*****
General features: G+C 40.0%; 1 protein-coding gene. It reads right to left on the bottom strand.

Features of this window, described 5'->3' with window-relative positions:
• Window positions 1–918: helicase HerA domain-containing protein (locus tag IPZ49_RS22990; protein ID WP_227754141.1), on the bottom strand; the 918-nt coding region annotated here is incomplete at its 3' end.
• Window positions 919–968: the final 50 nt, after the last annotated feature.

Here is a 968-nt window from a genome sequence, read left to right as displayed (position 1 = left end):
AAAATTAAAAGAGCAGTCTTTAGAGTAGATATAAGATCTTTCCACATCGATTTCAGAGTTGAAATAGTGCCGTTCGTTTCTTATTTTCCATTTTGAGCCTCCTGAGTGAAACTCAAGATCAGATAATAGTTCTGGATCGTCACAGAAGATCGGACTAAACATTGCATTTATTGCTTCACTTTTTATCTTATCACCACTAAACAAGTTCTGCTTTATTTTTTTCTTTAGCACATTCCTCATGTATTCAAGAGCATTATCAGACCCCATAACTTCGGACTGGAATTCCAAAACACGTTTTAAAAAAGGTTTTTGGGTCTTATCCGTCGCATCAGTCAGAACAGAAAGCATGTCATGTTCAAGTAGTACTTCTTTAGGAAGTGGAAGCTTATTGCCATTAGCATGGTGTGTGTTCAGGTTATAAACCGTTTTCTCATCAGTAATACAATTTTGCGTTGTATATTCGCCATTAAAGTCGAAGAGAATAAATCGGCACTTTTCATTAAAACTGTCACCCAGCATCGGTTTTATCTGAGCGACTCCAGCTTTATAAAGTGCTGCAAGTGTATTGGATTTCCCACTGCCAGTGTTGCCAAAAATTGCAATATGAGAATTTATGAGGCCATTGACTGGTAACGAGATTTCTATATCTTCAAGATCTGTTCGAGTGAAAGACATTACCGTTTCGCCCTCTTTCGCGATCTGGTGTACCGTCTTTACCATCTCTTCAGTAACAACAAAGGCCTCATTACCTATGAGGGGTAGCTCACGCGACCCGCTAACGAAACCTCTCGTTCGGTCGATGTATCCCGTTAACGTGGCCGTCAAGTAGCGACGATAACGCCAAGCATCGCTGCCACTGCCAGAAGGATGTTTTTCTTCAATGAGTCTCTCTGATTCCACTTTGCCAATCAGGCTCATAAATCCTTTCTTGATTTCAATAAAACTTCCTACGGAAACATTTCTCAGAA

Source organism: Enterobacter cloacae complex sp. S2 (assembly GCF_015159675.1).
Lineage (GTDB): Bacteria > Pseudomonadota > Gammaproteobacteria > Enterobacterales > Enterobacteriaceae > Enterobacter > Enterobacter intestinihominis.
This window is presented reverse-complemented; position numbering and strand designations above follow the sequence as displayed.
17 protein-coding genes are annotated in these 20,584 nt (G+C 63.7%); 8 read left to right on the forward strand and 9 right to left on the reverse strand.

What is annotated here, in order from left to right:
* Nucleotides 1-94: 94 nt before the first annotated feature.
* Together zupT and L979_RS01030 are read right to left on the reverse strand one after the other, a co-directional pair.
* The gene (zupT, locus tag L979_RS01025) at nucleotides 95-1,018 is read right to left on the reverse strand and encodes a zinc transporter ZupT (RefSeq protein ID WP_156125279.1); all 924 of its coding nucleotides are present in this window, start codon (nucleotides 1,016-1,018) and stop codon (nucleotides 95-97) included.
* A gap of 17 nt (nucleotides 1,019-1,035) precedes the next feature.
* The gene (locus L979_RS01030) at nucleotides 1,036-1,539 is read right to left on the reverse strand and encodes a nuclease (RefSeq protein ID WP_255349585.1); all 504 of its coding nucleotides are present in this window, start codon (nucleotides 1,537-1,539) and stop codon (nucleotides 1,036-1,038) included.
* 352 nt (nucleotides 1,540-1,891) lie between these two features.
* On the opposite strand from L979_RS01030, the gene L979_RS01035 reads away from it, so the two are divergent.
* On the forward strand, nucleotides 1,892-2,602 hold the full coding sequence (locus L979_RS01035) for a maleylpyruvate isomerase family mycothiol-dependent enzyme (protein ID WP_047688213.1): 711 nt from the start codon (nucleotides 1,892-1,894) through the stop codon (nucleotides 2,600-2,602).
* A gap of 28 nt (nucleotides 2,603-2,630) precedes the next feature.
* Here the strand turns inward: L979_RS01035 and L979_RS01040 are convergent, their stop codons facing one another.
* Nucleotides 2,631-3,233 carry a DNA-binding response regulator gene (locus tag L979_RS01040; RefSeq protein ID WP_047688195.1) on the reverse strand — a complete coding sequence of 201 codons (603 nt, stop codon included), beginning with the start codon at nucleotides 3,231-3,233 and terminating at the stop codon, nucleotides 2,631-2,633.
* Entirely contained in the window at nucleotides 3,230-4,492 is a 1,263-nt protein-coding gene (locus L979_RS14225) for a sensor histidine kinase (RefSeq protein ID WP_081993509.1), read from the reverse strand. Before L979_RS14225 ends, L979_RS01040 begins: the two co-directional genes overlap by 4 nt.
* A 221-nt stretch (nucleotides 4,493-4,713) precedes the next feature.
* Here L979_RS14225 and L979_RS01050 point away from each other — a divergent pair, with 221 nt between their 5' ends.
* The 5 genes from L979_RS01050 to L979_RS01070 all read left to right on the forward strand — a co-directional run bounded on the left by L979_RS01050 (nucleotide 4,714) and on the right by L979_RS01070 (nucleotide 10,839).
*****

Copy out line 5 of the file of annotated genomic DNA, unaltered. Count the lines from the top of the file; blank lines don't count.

Here is a 968-nt window from a genome sequence, read left to right as displayed (position 1 = left end):